Amanita muscaria has a long history of human cultural association and the resultant ethnomycology ranges from its well established use as an hallucinogen to some imaginative theories about its use in early religious practices. The various tribes inhabiting the northern regions of Eurasia known as Siberia have long used the mushroom primarily as a part of religious ceremonies, their holy men known as shamans obtaining a trance-like state that was thought to provide them with god-like perspicacity. Among certain tribes, it was the custom for the inebriated shamans to urinate into a vessel that was consumed by their celebrants who became similarly, though less intensely, manic. This is consistent with the chemical interactions of gastric fluids with the ibotenic acid and muscimol that are thought to be the cause of hallucinations – some of these compounds will pass through the body unaffected. This has been confirmed with samples of human urine taken one hour after mushroom consumption and validated by the conduct of experiments with mice. The use of A. muscaria in shamanistic rituals is still practiced by the Ostyak, Vogul, Kamchadal, Koryak and Chukchi tribes of Siberia. One of the more fanciful theories is that the shamans would dress up in red and white costumes to mimic the mysterious magic mushroom from which their power derived – this serving as the basis for the legend of Santa Claus complete with the flying reindeer.
The various theories connecting Amanita muscaria with early religious practices is based on a syllogistic association. Its crimson hue made it easy for a Stone Age forager to find and identify in a time when the paucity of food precipitated experimentation. It is therefore likely that the mushroom was discovered early in human history when animism was the prevalent spiritual belief and that its hallucinogenic, heightened perception effects were attributed to deistic influence. Thus, the mystical experiences of the Ancient Greeks at Eleusis, the eponymous Eleusian Mysteries, have been attributed to it. Plato and Aristotle, among many others, are known to have participated in the ceremonies, where the congregants entered the Telesterion (Great Hall of Mysteries), there to be administered the Kykeon, a potion of mystical powers, that they swore on pain of death never to reveal. One biblical scholar at Manchester University has offered the theory that Jesus of Nazareth attained his spirituality by consuming mushrooms and that his disciples comprised a veritable mushroom cult. Others have sought to assert mushroom consumption by just about every biblical personage from Adam to Ezekiel. It is more plausible though not likely that the ritualistic “Soma” spiritual beverage of the Aryan conquerors of India in about 1500 BCE was made from powdered Amanita muscaria.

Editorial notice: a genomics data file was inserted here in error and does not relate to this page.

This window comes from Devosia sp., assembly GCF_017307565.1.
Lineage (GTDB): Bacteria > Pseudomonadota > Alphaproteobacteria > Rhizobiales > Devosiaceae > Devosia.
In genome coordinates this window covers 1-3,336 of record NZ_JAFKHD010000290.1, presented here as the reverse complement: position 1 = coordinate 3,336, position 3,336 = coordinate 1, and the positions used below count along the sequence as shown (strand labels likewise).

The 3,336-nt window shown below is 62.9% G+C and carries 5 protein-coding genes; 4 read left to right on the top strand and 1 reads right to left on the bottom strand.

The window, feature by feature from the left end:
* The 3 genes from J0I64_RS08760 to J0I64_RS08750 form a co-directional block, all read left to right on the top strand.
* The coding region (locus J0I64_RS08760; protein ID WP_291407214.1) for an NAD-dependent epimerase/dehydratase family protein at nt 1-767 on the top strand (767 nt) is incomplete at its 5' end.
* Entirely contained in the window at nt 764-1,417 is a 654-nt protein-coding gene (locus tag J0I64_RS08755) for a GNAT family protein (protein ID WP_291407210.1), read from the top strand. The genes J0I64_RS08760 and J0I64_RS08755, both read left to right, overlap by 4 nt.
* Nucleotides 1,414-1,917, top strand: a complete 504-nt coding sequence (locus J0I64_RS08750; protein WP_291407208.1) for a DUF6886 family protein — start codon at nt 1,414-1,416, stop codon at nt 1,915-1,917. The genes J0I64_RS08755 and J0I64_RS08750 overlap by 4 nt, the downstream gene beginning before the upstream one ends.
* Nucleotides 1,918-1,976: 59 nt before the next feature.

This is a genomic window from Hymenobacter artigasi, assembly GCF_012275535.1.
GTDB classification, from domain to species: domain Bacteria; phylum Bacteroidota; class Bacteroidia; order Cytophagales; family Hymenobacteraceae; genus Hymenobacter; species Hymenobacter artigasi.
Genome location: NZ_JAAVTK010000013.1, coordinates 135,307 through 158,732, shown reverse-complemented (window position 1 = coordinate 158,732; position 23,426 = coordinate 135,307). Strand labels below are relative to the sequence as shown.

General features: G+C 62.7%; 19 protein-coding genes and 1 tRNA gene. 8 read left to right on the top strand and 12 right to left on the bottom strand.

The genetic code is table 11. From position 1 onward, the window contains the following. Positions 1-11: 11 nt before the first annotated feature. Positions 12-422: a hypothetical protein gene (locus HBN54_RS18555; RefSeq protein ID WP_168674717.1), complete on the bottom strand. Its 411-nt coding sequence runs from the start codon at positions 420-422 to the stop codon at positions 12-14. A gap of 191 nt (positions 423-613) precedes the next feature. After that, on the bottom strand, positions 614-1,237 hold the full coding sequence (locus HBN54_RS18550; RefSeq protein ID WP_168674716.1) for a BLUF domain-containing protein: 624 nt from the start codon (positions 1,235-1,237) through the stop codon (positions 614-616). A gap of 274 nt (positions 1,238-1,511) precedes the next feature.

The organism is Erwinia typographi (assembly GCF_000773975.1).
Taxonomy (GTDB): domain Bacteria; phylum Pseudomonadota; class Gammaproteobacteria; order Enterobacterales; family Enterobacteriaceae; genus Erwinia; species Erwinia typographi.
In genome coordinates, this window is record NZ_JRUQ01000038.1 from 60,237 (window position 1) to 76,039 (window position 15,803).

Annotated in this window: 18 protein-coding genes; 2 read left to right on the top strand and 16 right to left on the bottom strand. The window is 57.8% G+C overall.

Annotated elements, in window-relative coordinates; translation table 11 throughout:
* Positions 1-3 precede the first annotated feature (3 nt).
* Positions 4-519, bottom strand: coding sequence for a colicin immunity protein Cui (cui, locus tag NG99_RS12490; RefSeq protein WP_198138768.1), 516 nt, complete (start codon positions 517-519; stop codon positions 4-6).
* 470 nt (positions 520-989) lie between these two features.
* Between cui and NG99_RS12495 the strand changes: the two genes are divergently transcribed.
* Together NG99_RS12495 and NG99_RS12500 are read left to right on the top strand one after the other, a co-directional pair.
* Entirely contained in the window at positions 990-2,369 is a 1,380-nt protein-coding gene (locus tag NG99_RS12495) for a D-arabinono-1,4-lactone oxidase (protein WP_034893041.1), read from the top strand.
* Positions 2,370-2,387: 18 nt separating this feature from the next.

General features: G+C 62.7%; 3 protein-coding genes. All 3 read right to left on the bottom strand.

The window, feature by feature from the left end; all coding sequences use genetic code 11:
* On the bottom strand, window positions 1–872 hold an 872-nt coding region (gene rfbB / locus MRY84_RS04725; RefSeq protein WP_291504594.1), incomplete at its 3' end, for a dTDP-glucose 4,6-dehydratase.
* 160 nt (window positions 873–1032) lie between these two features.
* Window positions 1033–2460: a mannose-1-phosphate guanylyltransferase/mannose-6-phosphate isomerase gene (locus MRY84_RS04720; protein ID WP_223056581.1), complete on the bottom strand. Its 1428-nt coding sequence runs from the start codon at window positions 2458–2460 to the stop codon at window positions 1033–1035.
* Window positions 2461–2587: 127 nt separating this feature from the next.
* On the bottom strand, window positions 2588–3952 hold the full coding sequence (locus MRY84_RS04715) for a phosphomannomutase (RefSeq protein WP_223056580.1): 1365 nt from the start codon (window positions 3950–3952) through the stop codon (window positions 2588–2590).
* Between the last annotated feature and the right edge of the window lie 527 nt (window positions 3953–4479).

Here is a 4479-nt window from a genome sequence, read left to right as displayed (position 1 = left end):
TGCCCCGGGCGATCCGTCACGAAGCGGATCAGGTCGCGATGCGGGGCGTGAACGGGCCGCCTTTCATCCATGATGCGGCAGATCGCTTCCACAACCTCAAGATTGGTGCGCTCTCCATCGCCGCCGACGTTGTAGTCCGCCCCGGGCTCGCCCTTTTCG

The substantive differences in the effects that result from eating Amanita muscaria ranging from mild discomfort to death in physical terms and from mildly narcotic to transcendental in spiritual terms are due to the variability of the mushroom chemistry which varies according to geographic and local environmental conditions. There are three distinct clades of the species that are described as Eurasian, Eurasian sub-alpine and North American. All three clades are found in Alaska, contributing to the thesis that the species originated there and spread via the Beringian Isthmus in the Tertiary Period. In eastern North America, the primary variant is the yellow-orange sub-species A. muscaria var formosa, which tends to be more toxic and less hallucinogenic than its crimson cousin, which is found in the West.